When I hit 30 my PMS began to become an out of body experience. I would hear myself muttering discontents and wonder who was this person who had taken over my body for 12 hours? I started to wonder: Why can’t this happen while I am sleeping?
PMS is certainly not an excuse for behaving badly. But dang, is it ever a challenge to keep my words and behaviour under control. I find the most important thing is to be aware of it. If I feel myself becoming irritable, I say to Dave “Apparently taking the garbage out of this can is making me way more angry than it should. It’s possible that I am going to say something that I do not really mean between now and bedtime.” In others words, please cut me some slack where required.
I know this sounds so cheesy, but this primes Dave for what’s coming and let’s him know that no matter what I say I am trying my best to control my behaviour but that the challenge has been upped considerably.
About 2 months ago, the crazies hit an all time high. I felt like I was on a wild roller coaster ride, strapped in and not allowed to get off. I was talking myself down and out of different situations that would normally roll off my back all day. It was exhausting.
What was different that day? I had had 3 cups of coffee, which was unusual for me. Apparently, it was an unwelcome collision of molecules in my body. I decided that I needed to make sure it would not happen again.
I know that – for me – it’s way easier to quit cold turkey than to have something in between*. I respond to rules. But I just could not imagine never having the delicious brown elixir of the gods again. And, coffee is not just a beverage, it’s a ritual. How could I ever replace it? Plus, I was sure my receptors were addicted to it and there would be headaches in revolt, which I have little tolerance for.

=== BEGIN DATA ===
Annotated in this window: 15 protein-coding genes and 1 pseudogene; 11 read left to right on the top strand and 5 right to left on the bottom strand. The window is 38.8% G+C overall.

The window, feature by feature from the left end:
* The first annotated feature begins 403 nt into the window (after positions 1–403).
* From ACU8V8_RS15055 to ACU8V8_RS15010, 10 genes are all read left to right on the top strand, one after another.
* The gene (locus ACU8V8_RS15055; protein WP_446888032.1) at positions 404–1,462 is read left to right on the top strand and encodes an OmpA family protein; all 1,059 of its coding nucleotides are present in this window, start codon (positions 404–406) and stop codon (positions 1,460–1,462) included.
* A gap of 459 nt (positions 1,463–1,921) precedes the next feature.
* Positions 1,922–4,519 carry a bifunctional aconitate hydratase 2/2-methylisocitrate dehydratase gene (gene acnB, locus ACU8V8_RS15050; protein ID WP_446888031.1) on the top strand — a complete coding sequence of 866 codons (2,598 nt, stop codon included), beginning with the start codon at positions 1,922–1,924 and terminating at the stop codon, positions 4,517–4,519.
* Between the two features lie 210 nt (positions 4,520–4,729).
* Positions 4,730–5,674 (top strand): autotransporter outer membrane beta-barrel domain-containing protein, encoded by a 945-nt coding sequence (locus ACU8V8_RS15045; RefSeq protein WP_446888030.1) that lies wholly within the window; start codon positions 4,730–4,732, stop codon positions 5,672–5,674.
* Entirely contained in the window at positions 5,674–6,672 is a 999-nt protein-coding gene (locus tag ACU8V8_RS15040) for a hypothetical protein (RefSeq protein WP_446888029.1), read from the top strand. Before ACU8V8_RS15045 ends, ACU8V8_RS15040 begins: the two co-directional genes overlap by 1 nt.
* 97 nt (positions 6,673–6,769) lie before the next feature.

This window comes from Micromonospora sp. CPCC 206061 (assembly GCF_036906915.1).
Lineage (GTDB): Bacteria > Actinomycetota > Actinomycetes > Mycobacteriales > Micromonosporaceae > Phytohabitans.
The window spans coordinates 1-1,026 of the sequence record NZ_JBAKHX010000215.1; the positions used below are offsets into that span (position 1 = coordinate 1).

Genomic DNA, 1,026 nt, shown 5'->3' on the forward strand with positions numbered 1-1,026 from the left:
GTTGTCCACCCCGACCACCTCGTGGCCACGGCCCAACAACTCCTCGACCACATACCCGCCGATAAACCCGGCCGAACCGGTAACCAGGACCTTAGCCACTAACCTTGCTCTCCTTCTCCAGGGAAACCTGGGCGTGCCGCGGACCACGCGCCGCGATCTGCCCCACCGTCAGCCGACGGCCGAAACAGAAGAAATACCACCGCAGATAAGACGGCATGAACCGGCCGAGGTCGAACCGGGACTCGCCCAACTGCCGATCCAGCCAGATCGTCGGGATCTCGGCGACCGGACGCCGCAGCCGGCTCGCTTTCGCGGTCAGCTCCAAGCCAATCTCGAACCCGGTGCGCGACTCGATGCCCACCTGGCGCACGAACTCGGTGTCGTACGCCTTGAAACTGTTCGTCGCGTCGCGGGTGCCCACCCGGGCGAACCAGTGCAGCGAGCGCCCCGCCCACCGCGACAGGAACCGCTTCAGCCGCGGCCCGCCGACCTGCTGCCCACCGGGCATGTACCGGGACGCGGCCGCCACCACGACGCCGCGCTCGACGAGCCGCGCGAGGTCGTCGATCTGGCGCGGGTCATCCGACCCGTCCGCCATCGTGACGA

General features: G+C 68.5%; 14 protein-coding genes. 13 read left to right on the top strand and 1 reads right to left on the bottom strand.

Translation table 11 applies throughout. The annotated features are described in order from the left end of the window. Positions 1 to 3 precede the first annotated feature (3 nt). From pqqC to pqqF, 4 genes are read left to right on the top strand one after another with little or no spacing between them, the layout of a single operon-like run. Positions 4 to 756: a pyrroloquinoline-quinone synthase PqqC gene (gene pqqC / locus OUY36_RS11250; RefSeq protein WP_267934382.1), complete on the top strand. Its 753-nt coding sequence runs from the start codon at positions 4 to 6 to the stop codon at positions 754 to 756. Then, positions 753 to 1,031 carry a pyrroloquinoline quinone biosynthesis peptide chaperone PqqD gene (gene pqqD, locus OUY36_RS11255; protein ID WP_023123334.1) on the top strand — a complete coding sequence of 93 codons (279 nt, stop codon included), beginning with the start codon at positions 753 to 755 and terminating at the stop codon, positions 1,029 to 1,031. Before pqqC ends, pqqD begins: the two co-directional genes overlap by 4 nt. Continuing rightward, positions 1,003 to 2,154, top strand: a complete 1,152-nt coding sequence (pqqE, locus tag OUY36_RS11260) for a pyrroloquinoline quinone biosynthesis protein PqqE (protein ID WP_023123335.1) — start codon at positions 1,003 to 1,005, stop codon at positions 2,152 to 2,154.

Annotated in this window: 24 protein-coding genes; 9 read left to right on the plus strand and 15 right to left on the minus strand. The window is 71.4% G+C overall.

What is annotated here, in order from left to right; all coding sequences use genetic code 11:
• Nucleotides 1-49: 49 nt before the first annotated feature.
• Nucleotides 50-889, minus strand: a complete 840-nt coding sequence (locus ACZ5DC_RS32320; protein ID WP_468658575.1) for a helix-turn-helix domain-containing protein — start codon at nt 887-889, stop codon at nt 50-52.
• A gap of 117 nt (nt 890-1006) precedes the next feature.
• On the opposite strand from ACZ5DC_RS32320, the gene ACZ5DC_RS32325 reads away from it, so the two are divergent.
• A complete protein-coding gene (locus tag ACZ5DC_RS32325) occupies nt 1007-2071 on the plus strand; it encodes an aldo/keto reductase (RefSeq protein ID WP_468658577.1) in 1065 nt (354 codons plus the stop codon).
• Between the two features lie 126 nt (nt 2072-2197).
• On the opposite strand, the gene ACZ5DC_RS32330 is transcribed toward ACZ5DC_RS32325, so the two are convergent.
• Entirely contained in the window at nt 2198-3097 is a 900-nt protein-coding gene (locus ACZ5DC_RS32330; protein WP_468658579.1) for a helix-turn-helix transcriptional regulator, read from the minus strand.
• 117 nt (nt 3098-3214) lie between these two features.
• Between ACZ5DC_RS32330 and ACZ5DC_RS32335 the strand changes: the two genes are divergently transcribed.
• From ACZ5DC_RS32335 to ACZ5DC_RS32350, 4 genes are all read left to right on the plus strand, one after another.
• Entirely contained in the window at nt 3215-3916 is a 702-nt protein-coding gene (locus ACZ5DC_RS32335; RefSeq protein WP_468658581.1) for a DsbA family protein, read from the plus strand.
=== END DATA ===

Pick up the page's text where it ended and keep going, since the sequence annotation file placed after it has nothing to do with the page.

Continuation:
Instead of going cold turkey, I decided to come up with some rules*. I would only drink coffee on weekends, if I really “needed” a coffee on a weekday I would allow it and I would replace my coffee in the morning with a cup of orange pekoe tea, which still has caffeine (weaning) and also has a small place in my heart as a ritual.
I was completely skeptical that this would work but I have stuck to the rules for 10 weeks now, with one blip. One morning, I felt like I really needed a coffee. I was expecting it to be a magical. It fell flat, of course. Poor coffee. It was unfair to put so much pressure on you.
As a result, I developed a key question to ask as I walk up to the Starbucks Barista – what is going to make you feel better in a Real way: drinking the coffee or choosing an alternative? Hands down, when I use choose an alternative I know I will feel better about myself.
Oh and by the way, the crazies have all but disappeared, which I also find astonishing. Those molecules mixing together. We are just like one big chemistry set.
What’s your strategy for kicking a habit?
*A shout out to my sister-in-law because when I mentioned this to her she came up with the brilliant idea of changing ”not having any” rule to another rule that I would have to follow.
*update – Gretchen Rubin’s 4 personality types describes abstainers vs. moderators … can you move through the spectrum or do you find one works better for you?